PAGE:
Business Writing Sample #5: Human Resources

By Mike Johnson
July 95 Convenience Store Decisions
(Trade magazine for the convenience store industry)

The Field Generals (Monthly Column)
"A Failure To Communicate"

Terminated. Fired. Axed. Canned. Resigned. Quit. Outta here. The terms vary greatly, depending on which side of the employee separation you're on. But each and every one means the same thing -- a failure to communicate.

And once employee turnover strikes, equally nasty words begin to crop up.

Overtime. Shortage. Sales decrease. Low morale. Followed closely by more employee turnover.

Like faulty relationships (which is exactly what employee turnover is), what began with so much promise has deteriorated into either employer or employee -- and often times both -- failing to communicate expectations clearly, truthfully and frequently enough to keep the relationship alive.

Asking The Right Questions

That's one reason why Wawa, Inc. has chosen to take a fresh tack. Instead of using interview processes designed to hire those with the least number of weaknesses, they've turned to "behavioral interviewing," a process that looks for specific strengths. By choosing people with key behavioral traits -- say, good interaction skills, or the ability to cope when the going gets tough -- Wawa hopes to maximize the number of relationships that work for everyone.

Area Supervisor Lou Moyer explains: "The store manager first looks at the current team and determines the traits a new employee must have to best fit in with the others," he says. "They then seek applicants who have those specific traits."

Store managers consult an interviewing guide that offers headings such as "commitment to task," "attitude," or "team building." Under each are two or three questions that will help determine if the desired trait is present.

Moyer's advice carries weight -- he's been with the chain 15 years and his first-quarter turnover rate is just 11%. In addition, all nine of his store managers have longevity, having advanced through the ranks from entry-level part-time associates to their current level.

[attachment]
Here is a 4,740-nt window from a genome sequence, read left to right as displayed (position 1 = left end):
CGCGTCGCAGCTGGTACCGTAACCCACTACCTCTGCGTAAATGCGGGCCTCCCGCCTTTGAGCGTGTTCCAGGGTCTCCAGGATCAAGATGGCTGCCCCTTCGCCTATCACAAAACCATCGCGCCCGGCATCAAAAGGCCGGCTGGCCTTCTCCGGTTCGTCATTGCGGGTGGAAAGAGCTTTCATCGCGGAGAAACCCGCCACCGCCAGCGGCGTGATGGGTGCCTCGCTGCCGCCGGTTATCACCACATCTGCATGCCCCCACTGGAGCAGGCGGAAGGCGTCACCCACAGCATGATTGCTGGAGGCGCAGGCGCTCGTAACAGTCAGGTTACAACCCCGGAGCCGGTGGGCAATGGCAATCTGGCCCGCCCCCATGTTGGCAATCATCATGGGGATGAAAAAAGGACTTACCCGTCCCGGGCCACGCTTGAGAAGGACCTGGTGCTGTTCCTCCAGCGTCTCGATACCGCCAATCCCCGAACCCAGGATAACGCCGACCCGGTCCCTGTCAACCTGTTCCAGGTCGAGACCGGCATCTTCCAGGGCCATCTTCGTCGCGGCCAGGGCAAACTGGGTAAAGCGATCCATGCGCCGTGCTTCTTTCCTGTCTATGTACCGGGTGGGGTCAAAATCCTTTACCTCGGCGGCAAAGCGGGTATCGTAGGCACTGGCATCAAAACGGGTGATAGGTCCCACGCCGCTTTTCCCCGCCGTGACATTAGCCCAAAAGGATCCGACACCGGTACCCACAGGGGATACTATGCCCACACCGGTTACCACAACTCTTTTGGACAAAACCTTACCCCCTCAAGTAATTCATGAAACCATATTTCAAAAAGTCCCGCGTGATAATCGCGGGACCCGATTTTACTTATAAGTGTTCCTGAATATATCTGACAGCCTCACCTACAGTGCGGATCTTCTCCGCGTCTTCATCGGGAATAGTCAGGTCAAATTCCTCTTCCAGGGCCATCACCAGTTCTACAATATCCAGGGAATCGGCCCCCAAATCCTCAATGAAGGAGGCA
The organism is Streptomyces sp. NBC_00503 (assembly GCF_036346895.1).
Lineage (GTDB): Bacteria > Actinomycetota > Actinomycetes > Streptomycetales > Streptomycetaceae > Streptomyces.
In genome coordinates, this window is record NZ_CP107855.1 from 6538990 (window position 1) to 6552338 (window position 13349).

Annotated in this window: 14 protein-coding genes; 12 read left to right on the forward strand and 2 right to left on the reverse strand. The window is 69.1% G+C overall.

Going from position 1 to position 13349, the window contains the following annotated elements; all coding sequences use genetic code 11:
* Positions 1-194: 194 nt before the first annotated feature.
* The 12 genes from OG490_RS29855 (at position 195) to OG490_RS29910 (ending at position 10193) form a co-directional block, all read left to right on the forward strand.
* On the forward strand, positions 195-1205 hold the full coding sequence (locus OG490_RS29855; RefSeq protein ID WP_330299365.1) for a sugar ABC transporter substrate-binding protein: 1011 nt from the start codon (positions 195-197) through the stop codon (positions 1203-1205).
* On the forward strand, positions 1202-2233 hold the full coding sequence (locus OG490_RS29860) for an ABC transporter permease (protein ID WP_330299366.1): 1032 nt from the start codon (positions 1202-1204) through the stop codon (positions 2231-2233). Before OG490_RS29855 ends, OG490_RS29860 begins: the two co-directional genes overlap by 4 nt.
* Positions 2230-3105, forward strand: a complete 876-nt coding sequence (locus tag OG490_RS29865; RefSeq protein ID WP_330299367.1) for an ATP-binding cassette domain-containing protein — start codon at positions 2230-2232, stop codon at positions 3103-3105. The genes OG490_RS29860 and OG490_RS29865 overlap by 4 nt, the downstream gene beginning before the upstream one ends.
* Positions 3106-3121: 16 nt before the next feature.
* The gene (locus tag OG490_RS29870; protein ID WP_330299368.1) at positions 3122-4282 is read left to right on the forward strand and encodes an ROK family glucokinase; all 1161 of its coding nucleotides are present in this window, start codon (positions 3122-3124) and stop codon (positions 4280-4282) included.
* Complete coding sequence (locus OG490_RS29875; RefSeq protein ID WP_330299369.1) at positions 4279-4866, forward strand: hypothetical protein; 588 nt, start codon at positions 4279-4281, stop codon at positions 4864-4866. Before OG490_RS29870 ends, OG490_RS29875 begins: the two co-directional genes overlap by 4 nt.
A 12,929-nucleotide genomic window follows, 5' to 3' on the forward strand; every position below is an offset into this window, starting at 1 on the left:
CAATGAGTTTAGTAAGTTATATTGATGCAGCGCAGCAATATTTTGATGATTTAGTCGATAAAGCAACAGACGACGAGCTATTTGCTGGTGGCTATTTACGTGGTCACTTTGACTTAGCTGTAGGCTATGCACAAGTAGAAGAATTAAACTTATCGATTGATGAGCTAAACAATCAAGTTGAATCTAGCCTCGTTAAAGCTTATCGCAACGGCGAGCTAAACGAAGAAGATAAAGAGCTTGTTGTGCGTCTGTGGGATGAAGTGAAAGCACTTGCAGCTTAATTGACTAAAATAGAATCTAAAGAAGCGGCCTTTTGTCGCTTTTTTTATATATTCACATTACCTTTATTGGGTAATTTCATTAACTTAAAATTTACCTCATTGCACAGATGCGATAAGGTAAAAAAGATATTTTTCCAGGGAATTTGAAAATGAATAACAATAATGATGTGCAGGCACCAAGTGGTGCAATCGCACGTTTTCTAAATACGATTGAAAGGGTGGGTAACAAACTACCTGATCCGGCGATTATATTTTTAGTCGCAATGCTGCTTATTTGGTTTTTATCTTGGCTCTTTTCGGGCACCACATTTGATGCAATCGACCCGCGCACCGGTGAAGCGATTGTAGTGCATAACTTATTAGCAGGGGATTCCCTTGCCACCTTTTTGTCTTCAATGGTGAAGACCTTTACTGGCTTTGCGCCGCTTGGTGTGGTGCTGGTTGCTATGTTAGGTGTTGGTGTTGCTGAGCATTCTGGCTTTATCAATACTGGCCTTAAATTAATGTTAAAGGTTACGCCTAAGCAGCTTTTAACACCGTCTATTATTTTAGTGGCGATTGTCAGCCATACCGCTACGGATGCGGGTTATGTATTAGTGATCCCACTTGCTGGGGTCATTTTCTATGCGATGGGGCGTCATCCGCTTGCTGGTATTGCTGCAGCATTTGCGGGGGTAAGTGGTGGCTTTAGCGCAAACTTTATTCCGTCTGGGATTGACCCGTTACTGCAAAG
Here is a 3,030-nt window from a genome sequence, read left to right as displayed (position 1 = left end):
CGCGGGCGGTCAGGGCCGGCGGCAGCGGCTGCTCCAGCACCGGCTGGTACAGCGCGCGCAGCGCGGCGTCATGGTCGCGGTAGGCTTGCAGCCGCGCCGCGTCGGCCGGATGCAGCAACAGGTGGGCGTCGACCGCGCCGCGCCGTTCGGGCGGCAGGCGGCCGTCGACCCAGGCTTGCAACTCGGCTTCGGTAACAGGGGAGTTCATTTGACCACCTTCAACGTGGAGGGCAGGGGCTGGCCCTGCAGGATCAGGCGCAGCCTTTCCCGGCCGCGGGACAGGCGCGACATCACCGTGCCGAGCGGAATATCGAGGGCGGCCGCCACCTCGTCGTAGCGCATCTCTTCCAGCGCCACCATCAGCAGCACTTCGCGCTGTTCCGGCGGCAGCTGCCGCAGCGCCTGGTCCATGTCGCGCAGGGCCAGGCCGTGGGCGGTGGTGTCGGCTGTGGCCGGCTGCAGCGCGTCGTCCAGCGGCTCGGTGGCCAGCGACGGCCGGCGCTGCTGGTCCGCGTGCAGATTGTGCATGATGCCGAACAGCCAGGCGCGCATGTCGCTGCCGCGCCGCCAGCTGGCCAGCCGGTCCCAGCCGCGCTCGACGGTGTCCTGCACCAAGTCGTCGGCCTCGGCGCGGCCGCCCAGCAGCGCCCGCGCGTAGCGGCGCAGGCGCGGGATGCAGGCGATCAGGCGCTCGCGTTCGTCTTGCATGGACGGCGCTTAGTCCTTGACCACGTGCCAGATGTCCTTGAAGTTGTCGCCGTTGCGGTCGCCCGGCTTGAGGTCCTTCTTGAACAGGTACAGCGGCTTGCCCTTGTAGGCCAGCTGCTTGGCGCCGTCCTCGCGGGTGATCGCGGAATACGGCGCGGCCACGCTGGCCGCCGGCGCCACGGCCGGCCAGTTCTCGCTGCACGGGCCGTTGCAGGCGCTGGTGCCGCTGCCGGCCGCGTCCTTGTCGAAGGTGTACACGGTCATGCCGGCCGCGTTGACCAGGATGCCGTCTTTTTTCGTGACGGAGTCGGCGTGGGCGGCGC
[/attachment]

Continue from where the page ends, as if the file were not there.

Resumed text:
Creating an enjoyable working atmosphere is a key to the TEAM (Together Everyone Accomplishes More) concept employed by Linda Bowman, district manager for eight Handy Way Food Stores in central Florida. Her fully staffed group consists of 80 employees whom she strives to "treat the way I'd like to be treated."

Roger Jevne takes this philosophy even further. He oversees five territory supervisors as the director of marketing for SSG/Auto Stop Store, a chain of 37 stores in the Wisconsin and Minnesota. "We (management) consider ourselves support, not superiors," he says. "And this attitude is passed down the line to the managers and all employees."

Broadcasting the proper attitude certainly helps create the applicant's initial attraction, but specific actions are where the relationship bonds are forged. Orientation, training, feedback, raises, incentives, advancement and recognition systems are all important in building employee relationships. So are "open door" policies and progressive counseling sessions when things get off track.

"I'm always available to talk," explains Linda Bowman. And when it comes time to discipline, there's a way to handle that. "We're there to help, not to turn over people."